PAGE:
Crossing Borders: National Theatre of Ghana explores Tennessee Williams’ "Ten Blocks"
Theater-goers in Southeast Michigan will soon have four chances to see a unique production of Tennessee Williams’ one-act play Ten Blocks on the Camino Real, the foundation of his later expanded work Camino Real. The National Theatre of Ghana -- aka Abibigroma, the Ghanaian name of the theater troupe -- will perform the one-act play at outdoor venues in Ann Arbor, Ypsilanti, and Detroit in a performance style known as Ghanaian Concert Party.
David Kaplan, the production’s director and also the curator of the annual Provincetown Tennessee Williams Festival in Massachusetts, said he “learned about Ghanaian Concert Party in 1997 from someone in the Peace Corps who had seen performances in Ghana. Concert Party is a form of outdoor theater that combines African stock characters, clowning, singing, and dance -- and social satire. I love clowning that delivers insight."
Kaplan "thought for years about a suitable text" to adapt for a Ghanaian Concert Party "and it seemed a perfect fit for performing Ten Blocks on the Camino Real. The American actor Greg McGoon, who had worked with Abibigroma, introduced me to the ensemble. It fit their mission, too, performing popular theater as a way to build community.”
Tennessee Williams was already famous for A Glass Menagerie and about to become even more so for A Streetcar Named Desire when he wrote Ten Blocks on the Camino Real. Kaplan says, “Ten Blocks came first as a one-act play that began as episodic scenes worked by Elia Kazan with actors from the Actors Studio, including Eli Wallach as Kilroy. The one-act version was finished in 1946. It was experimental work, very different than the usual realism of the Studio and different from Kazan’s work directing Streetcar Named Desire in 1947. The one-act was expanded by Williams into a full-length play with 16 blocks titled simply Camino Real. That opened on Broadway in 1953 and puzzled critics expecting something similar to Glass Menagerie or Streetcar or Summer and Smoke.”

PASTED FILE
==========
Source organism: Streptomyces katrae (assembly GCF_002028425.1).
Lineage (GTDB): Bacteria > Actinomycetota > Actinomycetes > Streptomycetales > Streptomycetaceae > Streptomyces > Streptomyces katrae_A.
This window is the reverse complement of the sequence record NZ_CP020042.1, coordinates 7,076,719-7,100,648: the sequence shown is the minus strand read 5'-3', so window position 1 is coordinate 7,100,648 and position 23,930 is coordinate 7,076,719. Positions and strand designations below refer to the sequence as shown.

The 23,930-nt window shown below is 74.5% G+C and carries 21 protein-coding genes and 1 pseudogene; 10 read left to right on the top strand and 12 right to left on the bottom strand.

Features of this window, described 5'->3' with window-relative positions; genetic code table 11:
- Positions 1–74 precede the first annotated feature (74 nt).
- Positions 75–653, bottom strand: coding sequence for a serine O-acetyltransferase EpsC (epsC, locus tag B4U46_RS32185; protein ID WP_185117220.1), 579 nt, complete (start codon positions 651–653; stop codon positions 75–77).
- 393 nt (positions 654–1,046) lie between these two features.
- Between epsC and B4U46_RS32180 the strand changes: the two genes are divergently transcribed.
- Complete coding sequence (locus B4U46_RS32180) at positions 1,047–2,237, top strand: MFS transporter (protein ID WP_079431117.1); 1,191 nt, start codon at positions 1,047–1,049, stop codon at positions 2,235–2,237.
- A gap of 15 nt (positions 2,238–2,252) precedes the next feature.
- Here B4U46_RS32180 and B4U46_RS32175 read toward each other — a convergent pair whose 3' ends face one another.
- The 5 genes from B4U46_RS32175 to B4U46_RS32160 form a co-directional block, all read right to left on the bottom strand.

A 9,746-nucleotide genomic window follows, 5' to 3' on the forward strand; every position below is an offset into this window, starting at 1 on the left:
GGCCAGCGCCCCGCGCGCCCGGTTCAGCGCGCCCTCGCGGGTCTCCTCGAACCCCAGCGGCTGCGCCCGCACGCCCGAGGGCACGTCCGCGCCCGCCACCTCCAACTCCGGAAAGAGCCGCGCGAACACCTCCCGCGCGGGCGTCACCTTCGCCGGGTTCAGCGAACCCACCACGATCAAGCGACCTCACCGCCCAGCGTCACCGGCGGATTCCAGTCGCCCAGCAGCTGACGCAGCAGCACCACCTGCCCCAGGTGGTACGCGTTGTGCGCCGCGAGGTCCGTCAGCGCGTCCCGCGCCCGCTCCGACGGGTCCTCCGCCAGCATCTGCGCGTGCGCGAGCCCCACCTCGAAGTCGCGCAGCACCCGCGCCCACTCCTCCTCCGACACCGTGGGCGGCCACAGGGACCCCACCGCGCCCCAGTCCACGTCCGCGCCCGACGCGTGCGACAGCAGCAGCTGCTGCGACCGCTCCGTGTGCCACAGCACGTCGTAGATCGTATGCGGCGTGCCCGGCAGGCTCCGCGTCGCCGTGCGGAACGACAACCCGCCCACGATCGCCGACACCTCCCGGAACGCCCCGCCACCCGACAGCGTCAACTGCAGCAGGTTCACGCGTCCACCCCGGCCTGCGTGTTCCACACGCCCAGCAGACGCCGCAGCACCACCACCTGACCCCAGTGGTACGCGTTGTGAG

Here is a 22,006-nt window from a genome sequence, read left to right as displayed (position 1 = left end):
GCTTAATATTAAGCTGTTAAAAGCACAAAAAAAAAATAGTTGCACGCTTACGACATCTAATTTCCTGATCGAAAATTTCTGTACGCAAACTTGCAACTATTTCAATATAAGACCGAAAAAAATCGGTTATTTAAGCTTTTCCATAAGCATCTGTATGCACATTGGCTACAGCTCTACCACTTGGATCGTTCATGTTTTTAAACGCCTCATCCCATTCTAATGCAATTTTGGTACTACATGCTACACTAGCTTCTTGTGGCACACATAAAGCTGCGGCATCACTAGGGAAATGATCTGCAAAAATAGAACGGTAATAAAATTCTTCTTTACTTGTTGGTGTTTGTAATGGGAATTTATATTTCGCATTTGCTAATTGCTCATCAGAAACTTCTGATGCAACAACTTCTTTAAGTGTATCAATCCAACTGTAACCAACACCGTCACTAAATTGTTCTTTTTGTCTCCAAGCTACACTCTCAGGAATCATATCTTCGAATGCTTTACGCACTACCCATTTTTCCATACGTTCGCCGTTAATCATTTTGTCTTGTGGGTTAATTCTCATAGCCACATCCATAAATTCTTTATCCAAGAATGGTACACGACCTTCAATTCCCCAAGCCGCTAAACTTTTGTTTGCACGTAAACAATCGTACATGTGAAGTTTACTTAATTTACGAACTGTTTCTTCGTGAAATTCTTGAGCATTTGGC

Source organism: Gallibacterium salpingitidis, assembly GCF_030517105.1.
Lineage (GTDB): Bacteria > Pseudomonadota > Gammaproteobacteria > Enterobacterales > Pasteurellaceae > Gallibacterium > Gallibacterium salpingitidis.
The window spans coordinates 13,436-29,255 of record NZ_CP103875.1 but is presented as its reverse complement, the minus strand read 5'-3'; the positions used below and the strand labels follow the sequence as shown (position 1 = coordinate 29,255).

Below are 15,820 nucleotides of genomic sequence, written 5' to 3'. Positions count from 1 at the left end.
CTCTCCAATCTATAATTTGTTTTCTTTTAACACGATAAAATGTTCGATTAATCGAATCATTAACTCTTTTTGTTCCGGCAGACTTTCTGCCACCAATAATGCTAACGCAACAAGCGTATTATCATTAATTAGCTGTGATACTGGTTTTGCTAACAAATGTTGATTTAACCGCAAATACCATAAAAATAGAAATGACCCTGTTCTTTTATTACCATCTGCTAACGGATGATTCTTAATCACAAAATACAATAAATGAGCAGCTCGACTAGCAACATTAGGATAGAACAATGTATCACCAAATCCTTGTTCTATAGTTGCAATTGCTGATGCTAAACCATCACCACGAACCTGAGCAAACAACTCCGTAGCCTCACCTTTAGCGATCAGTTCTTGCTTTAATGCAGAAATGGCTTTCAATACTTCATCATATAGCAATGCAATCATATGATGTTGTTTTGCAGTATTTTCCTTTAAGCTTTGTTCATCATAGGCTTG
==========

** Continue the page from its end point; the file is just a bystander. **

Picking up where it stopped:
Williams himself was very energized about Camino Real. In an interview in The New York Times just before the Broadway opening he said, “More than any other work that I have done, this play has seemed to me like the construction of another world, a separate existence ... the appeal of this work is its unusual sense of freedom.”
“Kazan and the actors were very excited to be breaking new ground,” says Kaplan. “Eli Wallach told me on the phone, in the 1980s, they were shocked after they opened in Washington that not everyone shared their pleasure in it. The earlier Ten Block version is terse, and much more focused on the simple story of an innocent man caught up in a city of nets.”
While Ten Blocks is unusual in the Williams canon, it's was not out of character for him to push boundaries. “The play reminds us that Williams, throughout his career, necessarily experimented with unexpected forms in order to deliver unorthodox content," says Kaplan. "And this production exemplifies the confluence of the world’s popular theater forms: Italian commedia dell’arte, Ghanaian Concert Party, Brecht’s learning plays, Chinese opera (the source of Brecht’s ideas), and American vaudeville sketches."